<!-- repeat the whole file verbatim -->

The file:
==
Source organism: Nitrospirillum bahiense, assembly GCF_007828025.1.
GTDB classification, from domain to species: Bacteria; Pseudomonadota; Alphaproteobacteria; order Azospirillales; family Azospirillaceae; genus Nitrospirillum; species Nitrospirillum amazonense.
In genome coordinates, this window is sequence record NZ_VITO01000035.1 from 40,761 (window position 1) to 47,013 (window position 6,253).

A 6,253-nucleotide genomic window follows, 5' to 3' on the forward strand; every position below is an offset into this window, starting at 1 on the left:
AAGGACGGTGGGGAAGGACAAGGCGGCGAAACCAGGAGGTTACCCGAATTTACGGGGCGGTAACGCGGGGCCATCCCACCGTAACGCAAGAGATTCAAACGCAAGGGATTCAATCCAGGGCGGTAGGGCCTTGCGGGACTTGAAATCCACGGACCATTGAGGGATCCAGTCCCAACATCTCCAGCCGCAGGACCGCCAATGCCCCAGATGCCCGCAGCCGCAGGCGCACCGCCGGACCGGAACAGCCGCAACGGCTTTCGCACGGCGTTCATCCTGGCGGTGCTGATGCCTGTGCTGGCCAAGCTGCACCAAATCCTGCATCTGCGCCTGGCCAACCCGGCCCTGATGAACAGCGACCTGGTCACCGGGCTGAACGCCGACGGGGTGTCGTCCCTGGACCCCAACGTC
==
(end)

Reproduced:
Source organism: Nitrospirillum bahiense, assembly GCF_007828025.1.
GTDB classification, from domain to species: Bacteria; Pseudomonadota; Alphaproteobacteria; order Azospirillales; family Azospirillaceae; genus Nitrospirillum; species Nitrospirillum amazonense.
In genome coordinates, this window is sequence record NZ_VITO01000035.1 from 40,761 (window position 1) to 47,013 (window position 6,253).

A 6,253-nucleotide genomic window follows, 5' to 3' on the forward strand; every position below is an offset into this window, starting at 1 on the left:
AAGGACGGTGGGGAAGGACAAGGCGGCGAAACCAGGAGGTTACCCGAATTTACGGGGCGGTAACGCGGGGCCATCCCACCGTAACGCAAGAGATTCAAACGCAAGGGATTCAATCCAGGGCGGTAGGGCCTTGCGGGACTTGAAATCCACGGACCATTGAGGGATCCAGTCCCAACATCTCCAGCCGCAGGACCGCCAATGCCCCAGATGCCCGCAGCCGCAGGCGCACCGCCGGACCGGAACAGCCGCAACGGCTTTCGCACGGCGTTCATCCTGGCGGTGCTGATGCCTGTGCTGGCCAAGCTGCACCAAATCCTGCATCTGCGCCTGGCCAACCCGGCCCTGATGAACAGCGACCTGGTCACCGGGCTGAACGCCGACGGGGTGTCGTCCCTGGACCCCAACGTC